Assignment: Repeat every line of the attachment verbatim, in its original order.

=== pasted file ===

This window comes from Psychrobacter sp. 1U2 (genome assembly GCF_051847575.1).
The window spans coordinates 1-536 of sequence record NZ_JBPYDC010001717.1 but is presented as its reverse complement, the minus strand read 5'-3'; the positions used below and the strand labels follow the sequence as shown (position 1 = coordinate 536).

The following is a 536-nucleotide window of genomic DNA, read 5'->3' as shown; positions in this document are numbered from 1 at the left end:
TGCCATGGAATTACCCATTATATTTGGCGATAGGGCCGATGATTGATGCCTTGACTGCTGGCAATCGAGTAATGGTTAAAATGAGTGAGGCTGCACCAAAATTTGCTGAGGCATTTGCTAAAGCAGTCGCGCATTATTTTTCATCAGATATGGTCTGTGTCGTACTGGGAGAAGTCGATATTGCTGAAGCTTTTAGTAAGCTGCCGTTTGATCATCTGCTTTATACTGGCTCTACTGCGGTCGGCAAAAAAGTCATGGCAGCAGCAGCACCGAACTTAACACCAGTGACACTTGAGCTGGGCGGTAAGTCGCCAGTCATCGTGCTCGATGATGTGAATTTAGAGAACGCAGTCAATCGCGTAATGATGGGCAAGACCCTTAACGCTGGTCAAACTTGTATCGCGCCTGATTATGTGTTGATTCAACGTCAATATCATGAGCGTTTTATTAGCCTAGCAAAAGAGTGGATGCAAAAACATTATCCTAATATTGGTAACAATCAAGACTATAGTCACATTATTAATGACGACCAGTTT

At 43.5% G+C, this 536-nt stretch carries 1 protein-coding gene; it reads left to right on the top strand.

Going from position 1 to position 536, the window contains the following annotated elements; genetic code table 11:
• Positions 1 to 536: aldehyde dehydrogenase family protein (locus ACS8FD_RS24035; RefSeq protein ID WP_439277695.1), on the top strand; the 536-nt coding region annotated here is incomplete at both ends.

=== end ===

This window comes from Psychrobacter sp. 1U2 (genome assembly GCF_051847575.1).
The window spans coordinates 1-536 of sequence record NZ_JBPYDC010001717.1 but is presented as its reverse complement, the minus strand read 5'-3'; the positions used below and the strand labels follow the sequence as shown (position 1 = coordinate 536).

The following is a 536-nucleotide window of genomic DNA, read 5'->3' as shown; positions in this document are numbered from 1 at the left end:
TGCCATGGAATTACCCATTATATTTGGCGATAGGGCCGATGATTGATGCCTTGACTGCTGGCAATCGAGTAATGGTTAAAATGAGTGAGGCTGCACCAAAATTTGCTGAGGCATTTGCTAAAGCAGTCGCGCATTATTTTTCATCAGATATGGTCTGTGTCGTACTGGGAGAAGTCGATATTGCTGAAGCTTTTAGTAAGCTGCCGTTTGATCATCTGCTTTATACTGGCTCTACTGCGGTCGGCAAAAAAGTCATGGCAGCAGCAGCACCGAACTTAACACCAGTGACACTTGAGCTGGGCGGTAAGTCGCCAGTCATCGTGCTCGATGATGTGAATTTAGAGAACGCAGTCAATCGCGTAATGATGGGCAAGACCCTTAACGCTGGTCAAACTTGTATCGCGCCTGATTATGTGTTGATTCAACGTCAATATCATGAGCGTTTTATTAGCCTAGCAAAAGAGTGGATGCAAAAACATTATCCTAATATTGGTAACAATCAAGACTATAGTCACATTATTAATGACGACCAGTTT

At 43.5% G+C, this 536-nt stretch carries 1 protein-coding gene; it reads left to right on the top strand.

Going from position 1 to position 536, the window contains the following annotated elements; genetic code table 11:
• Positions 1 to 536: aldehyde dehydrogenase family protein (locus ACS8FD_RS24035; RefSeq protein ID WP_439277695.1), on the top strand; the 536-nt coding region annotated here is incomplete at both ends.